And so you find yourself in the mountains, the snow covered manor in front of you gleaming in the morning sun. As you approach, a wolf howls, sending a shiver down your spine, and the bell on the chapel tolls, almost as if in warning. Entering the great building, you are greeted with the news that Julia has died, and her family has gathered at the manor to son out her affairs. The detective in you tells you that all is not as it seems, and so you set about investigating what you are convinced is a case of murder.
Mortville Manor is of French origin, and has to be the first adventure that uses digitised sound as an integral pan of the game, rather than as an added extra. All actions are performed using function keys and mouse - there is no text input at all. For example, to move, the MOVE option on the menu bar is touched with the mouse, and a drop-down menu lists the available locations. Select it, and you are on your way. Sometimes you are also offered the option of 'choice on screen', and can then point to a place
The crux of the game is interaction with the family of the deceased during your investigation They all move about the manor and grounds, and sometimes gather in small groups at different tunes of the day. When you find yourself in the company of someone you wish to question, the DIScuss option on the menu bar produces a list of the characters, with the available ones shown in highlight.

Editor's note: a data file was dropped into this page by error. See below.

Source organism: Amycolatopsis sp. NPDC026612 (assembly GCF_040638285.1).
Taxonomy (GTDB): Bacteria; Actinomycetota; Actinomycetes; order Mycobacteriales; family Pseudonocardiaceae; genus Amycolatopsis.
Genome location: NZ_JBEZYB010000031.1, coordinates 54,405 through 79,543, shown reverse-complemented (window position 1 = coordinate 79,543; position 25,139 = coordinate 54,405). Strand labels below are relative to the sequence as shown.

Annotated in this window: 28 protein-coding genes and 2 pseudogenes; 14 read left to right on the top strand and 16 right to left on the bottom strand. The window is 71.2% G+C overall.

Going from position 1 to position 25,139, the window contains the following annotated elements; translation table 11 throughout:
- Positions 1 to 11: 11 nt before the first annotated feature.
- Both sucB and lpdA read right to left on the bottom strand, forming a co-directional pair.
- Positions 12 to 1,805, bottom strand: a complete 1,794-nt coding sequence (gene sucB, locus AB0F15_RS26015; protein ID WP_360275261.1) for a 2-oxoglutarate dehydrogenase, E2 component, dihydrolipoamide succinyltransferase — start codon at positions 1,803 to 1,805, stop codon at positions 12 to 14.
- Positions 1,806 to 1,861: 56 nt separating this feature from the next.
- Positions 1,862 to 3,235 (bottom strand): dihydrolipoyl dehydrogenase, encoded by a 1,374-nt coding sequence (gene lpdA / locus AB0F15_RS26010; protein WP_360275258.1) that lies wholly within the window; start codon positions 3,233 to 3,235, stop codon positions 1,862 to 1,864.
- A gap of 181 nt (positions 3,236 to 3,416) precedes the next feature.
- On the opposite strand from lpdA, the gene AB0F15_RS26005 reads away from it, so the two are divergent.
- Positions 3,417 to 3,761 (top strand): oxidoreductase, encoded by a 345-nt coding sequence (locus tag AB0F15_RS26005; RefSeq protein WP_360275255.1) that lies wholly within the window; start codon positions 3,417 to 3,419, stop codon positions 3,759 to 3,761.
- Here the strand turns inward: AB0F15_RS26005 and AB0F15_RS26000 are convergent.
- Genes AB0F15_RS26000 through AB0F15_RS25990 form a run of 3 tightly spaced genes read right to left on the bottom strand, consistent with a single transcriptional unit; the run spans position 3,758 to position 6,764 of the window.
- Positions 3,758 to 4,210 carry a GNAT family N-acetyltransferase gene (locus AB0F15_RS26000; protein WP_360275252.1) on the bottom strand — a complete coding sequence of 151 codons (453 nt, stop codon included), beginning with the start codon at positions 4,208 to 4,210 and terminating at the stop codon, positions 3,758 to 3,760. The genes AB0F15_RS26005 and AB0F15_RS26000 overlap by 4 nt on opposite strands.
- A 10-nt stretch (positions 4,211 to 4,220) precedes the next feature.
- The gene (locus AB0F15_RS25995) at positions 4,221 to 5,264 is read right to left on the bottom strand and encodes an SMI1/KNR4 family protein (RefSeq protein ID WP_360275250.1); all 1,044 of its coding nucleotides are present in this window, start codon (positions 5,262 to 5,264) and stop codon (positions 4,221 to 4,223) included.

Selecting one of these causes an animated portrait of the person in question to be displayed, followed by a list of questions or subjects for discussion, such as Julia's death, Eva's relationship with Max, and so on. Further subjects are added to the list as you make more discoveries whilst progressing through the game. Once a subject has been chosen, an animated portrait of the suspect replies in sound only - no text captions are provided. The result is often comic, for the speech has a very distinct French accent superimposed on a robotic intonation In posing your questions, it pays to be discreet, for asking too many questions tends to produce hostility, and results in the rather monotonous answer "You are too curious."
The mystery is solved by the process of deduction - from the different answers you get to the same questions, together with other clues your sharp sense of observation provides you with, as you move from room to room. Why, for example, does Bob seem to think Julia died from frostbite, when everyone else tells you she died from pulmonary embolism?
Altogether a 'different' game, with plenty of atmosphere, and whilst I'm not sure that I would like to play with that format frequently, it does make a refreshing change.
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